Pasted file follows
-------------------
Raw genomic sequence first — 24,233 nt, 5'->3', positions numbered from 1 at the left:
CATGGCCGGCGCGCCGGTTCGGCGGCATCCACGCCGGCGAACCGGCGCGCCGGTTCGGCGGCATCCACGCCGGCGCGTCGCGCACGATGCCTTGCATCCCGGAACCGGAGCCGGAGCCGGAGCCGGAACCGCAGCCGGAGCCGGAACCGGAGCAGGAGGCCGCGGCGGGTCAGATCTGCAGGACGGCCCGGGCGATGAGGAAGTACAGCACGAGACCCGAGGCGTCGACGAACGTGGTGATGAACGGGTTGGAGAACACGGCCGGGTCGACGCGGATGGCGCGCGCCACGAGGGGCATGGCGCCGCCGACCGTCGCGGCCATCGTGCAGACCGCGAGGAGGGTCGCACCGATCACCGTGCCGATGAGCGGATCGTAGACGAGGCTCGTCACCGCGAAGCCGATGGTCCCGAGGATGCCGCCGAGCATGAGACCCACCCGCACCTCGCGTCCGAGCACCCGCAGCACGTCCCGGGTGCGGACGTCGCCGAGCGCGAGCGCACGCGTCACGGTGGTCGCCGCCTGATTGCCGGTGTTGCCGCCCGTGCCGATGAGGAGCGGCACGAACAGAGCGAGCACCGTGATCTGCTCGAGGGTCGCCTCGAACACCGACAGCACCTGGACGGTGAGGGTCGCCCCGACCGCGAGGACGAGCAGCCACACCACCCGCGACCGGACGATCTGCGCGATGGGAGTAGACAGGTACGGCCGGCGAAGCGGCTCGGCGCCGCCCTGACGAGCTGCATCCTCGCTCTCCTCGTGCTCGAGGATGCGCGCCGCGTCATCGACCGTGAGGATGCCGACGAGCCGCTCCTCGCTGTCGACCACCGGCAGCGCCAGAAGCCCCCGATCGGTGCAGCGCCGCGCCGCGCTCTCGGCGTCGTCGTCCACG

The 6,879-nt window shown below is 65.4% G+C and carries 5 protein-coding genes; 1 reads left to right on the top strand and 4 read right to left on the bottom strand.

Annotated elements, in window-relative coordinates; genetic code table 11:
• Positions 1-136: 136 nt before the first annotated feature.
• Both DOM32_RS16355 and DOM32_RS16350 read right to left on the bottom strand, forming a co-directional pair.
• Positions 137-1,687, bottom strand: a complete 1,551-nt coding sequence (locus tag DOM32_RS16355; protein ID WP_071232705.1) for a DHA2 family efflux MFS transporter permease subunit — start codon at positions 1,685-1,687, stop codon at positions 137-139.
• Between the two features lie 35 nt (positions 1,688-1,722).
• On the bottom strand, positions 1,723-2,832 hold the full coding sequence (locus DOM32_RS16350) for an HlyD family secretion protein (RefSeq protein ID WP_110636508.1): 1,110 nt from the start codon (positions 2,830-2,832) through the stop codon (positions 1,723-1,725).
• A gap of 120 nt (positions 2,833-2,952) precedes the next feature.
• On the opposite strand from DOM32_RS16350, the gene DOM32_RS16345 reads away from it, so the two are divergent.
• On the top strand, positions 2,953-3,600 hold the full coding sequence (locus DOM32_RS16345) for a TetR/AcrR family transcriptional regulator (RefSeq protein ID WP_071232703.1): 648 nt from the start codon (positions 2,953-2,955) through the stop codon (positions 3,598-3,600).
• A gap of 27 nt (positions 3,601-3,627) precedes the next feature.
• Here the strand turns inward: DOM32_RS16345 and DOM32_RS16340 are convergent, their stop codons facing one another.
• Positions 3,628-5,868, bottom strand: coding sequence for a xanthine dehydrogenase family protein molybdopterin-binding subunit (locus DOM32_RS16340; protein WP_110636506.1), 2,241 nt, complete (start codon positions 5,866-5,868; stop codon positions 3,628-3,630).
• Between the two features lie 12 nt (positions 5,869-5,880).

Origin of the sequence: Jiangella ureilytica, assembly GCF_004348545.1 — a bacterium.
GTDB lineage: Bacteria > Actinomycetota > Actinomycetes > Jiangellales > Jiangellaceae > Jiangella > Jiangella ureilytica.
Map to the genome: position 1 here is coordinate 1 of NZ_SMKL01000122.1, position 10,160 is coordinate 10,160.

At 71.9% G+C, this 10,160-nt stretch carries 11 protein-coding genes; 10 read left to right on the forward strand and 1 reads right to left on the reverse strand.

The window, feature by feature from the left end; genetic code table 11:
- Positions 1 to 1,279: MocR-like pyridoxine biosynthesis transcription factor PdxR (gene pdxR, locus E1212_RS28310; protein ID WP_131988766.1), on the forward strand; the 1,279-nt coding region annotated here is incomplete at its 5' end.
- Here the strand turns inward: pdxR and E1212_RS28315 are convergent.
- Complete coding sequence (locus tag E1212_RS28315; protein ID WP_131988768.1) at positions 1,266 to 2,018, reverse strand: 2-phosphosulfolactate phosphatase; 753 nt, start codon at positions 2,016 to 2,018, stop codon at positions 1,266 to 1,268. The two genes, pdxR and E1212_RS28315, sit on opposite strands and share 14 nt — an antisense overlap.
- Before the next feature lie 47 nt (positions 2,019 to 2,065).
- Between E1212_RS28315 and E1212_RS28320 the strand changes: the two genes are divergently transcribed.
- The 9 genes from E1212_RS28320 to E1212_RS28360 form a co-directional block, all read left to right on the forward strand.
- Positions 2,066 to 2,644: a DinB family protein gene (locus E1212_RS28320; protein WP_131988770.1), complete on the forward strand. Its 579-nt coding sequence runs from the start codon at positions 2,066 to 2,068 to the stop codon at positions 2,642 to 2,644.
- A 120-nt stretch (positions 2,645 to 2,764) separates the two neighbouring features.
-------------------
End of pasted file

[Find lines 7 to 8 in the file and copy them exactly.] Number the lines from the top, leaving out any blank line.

• Positions 137-1,687, bottom strand: a complete 1,551-nt coding sequence (locus tag DOM32_RS16355; protein ID WP_071232705.1) for a DHA2 family efflux MFS transporter permease subunit — start codon at positions 1,685-1,687, stop codon at positions 137-139.
• Between the two features lie 35 nt (positions 1,688-1,722).